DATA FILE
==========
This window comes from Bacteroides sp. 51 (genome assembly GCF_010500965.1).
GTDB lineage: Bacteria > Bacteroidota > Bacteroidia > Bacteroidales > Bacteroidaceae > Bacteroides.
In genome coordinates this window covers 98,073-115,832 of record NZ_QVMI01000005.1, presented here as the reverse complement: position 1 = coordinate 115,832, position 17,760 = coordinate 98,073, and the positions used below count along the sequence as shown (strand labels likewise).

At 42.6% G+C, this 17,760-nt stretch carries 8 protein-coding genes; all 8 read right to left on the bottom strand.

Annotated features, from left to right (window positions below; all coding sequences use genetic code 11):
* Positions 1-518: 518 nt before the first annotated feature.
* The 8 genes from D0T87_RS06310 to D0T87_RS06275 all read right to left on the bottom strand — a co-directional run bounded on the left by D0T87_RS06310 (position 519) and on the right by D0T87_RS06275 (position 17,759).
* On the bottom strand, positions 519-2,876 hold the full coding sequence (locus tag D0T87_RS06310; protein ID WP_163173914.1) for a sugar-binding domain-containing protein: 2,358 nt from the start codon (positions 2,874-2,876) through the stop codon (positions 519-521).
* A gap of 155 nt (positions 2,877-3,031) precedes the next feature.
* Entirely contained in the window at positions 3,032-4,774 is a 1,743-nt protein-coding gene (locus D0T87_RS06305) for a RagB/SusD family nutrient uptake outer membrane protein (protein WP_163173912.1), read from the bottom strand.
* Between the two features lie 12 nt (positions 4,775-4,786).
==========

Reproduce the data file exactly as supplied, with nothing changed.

This window comes from Bacteroides sp. 51 (genome assembly GCF_010500965.1).
GTDB lineage: Bacteria > Bacteroidota > Bacteroidia > Bacteroidales > Bacteroidaceae > Bacteroides.
In genome coordinates this window covers 98,073-115,832 of record NZ_QVMI01000005.1, presented here as the reverse complement: position 1 = coordinate 115,832, position 17,760 = coordinate 98,073, and the positions used below count along the sequence as shown (strand labels likewise).

At 42.6% G+C, this 17,760-nt stretch carries 8 protein-coding genes; all 8 read right to left on the bottom strand.

Annotated features, from left to right (window positions below; all coding sequences use genetic code 11):
* Positions 1-518: 518 nt before the first annotated feature.
* The 8 genes from D0T87_RS06310 to D0T87_RS06275 all read right to left on the bottom strand — a co-directional run bounded on the left by D0T87_RS06310 (position 519) and on the right by D0T87_RS06275 (position 17,759).
* On the bottom strand, positions 519-2,876 hold the full coding sequence (locus tag D0T87_RS06310; protein ID WP_163173914.1) for a sugar-binding domain-containing protein: 2,358 nt from the start codon (positions 2,874-2,876) through the stop codon (positions 519-521).
* A gap of 155 nt (positions 2,877-3,031) precedes the next feature.
* Entirely contained in the window at positions 3,032-4,774 is a 1,743-nt protein-coding gene (locus D0T87_RS06305) for a RagB/SusD family nutrient uptake outer membrane protein (protein WP_163173912.1), read from the bottom strand.
* Between the two features lie 12 nt (positions 4,775-4,786).